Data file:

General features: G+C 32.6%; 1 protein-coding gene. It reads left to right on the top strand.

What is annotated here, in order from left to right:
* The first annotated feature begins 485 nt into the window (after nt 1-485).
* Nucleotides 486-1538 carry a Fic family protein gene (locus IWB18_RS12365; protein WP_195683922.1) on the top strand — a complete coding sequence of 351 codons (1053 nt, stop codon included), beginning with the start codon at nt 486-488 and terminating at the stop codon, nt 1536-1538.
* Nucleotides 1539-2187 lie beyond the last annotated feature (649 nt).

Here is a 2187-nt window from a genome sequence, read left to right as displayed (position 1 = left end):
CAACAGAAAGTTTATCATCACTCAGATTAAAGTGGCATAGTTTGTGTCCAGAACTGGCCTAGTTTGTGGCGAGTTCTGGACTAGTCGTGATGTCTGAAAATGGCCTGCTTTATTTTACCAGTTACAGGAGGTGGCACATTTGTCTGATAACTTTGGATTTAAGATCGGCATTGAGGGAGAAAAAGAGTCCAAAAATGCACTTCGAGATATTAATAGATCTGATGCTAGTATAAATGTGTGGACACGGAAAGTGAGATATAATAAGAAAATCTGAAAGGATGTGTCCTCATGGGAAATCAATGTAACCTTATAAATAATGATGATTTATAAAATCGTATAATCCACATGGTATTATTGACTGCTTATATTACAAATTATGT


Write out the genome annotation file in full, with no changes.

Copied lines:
General features: G+C 32.6%; 1 protein-coding gene. It reads left to right on the top strand.

What is annotated here, in order from left to right:
* The first annotated feature begins 485 nt into the window (after nt 1-485).
* Nucleotides 486-1538 carry a Fic family protein gene (locus IWB18_RS12365; protein WP_195683922.1) on the top strand — a complete coding sequence of 351 codons (1053 nt, stop codon included), beginning with the start codon at nt 486-488 and terminating at the stop codon, nt 1536-1538.
* Nucleotides 1539-2187 lie beyond the last annotated feature (649 nt).

Here is a 2187-nt window from a genome sequence, read left to right as displayed (position 1 = left end):
CAACAGAAAGTTTATCATCACTCAGATTAAAGTGGCATAGTTTGTGTCCAGAACTGGCCTAGTTTGTGGCGAGTTCTGGACTAGTCGTGATGTCTGAAAATGGCCTGCTTTATTTTACCAGTTACAGGAGGTGGCACATTTGTCTGATAACTTTGGATTTAAGATCGGCATTGAGGGAGAAAAAGAGTCCAAAAATGCACTTCGAGATATTAATAGATCTGATGCTAGTATAAATGTGTGGACACGGAAAGTGAGATATAATAAGAAAATCTGAAAGGATGTGTCCTCATGGGAAATCAATGTAACCTTATAAATAATGATGATTTATAAAATCGTATAATCCACATGGTATTATTGACTGCTTATATTACAAATTATGT